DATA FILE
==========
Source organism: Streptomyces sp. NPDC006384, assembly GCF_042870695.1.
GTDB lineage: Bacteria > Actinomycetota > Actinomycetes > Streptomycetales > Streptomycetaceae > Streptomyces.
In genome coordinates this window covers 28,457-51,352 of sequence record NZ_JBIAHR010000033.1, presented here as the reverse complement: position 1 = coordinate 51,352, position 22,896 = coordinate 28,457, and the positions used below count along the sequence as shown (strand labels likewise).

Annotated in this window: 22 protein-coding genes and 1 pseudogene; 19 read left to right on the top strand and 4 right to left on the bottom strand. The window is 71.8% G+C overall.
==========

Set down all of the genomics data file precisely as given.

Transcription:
Source organism: Streptomyces sp. NPDC006384, assembly GCF_042870695.1.
GTDB lineage: Bacteria > Actinomycetota > Actinomycetes > Streptomycetales > Streptomycetaceae > Streptomyces.
In genome coordinates this window covers 28,457-51,352 of sequence record NZ_JBIAHR010000033.1, presented here as the reverse complement: position 1 = coordinate 51,352, position 22,896 = coordinate 28,457, and the positions used below count along the sequence as shown (strand labels likewise).

Annotated in this window: 22 protein-coding genes and 1 pseudogene; 19 read left to right on the top strand and 4 right to left on the bottom strand. The window is 71.8% G+C overall.